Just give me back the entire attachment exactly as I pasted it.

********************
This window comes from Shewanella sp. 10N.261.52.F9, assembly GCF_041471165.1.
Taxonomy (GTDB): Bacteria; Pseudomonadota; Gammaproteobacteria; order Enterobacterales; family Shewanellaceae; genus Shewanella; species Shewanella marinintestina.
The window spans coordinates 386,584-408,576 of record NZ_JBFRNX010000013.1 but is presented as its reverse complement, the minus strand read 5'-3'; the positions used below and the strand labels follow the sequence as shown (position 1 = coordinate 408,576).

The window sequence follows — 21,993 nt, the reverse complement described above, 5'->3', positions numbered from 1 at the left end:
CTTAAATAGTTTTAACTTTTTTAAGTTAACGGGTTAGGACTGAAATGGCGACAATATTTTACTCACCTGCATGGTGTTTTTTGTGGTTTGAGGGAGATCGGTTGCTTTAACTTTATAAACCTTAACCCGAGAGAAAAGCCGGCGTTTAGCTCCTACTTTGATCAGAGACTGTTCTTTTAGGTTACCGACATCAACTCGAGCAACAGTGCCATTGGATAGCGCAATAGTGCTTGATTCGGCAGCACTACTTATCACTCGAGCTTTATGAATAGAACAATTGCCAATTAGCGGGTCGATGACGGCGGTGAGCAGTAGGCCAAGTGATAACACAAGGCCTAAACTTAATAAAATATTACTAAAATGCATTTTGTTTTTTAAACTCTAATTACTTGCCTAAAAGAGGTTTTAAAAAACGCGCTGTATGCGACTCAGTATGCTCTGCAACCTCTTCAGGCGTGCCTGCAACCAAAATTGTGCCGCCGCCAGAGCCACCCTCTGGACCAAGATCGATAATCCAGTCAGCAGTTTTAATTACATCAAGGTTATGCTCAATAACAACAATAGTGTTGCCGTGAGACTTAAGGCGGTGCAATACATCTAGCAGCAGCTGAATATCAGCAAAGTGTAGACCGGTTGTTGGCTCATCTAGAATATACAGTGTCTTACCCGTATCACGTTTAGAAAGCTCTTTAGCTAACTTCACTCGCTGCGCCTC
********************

This window comes from Shewanella sp. 10N.261.52.F9, assembly GCF_041471165.1.
Taxonomy (GTDB): Bacteria; Pseudomonadota; Gammaproteobacteria; order Enterobacterales; family Shewanellaceae; genus Shewanella; species Shewanella marinintestina.
The window spans coordinates 386,584-408,576 of record NZ_JBFRNX010000013.1 but is presented as its reverse complement, the minus strand read 5'-3'; the positions used below and the strand labels follow the sequence as shown (position 1 = coordinate 408,576).

The window sequence follows — 21,993 nt, the reverse complement described above, 5'->3', positions numbered from 1 at the left end:
CTTAAATAGTTTTAACTTTTTTAAGTTAACGGGTTAGGACTGAAATGGCGACAATATTTTACTCACCTGCATGGTGTTTTTTGTGGTTTGAGGGAGATCGGTTGCTTTAACTTTATAAACCTTAACCCGAGAGAAAAGCCGGCGTTTAGCTCCTACTTTGATCAGAGACTGTTCTTTTAGGTTACCGACATCAACTCGAGCAACAGTGCCATTGGATAGCGCAATAGTGCTTGATTCGGCAGCACTACTTATCACTCGAGCTTTATGAATAGAACAATTGCCAATTAGCGGGTCGATGACGGCGGTGAGCAGTAGGCCAAGTGATAACACAAGGCCTAAACTTAATAAAATATTACTAAAATGCATTTTGTTTTTTAAACTCTAATTACTTGCCTAAAAGAGGTTTTAAAAAACGCGCTGTATGCGACTCAGTATGCTCTGCAACCTCTTCAGGCGTGCCTGCAACCAAAATTGTGCCGCCGCCAGAGCCACCCTCTGGACCAAGATCGATAATCCAGTCAGCAGTTTTAATTACATCAAGGTTATGCTCAATAACAACAATAGTGTTGCCGTGAGACTTAAGGCGGTGCAATACATCTAGCAGCAGCTGAATATCAGCAAAGTGTAGACCGGTTGTTGGCTCATCTAGAATATACAGTGTCTTACCCGTATCACGTTTAGAAAGCTCTTTAGCTAACTTCACTCGCTGCGCCTC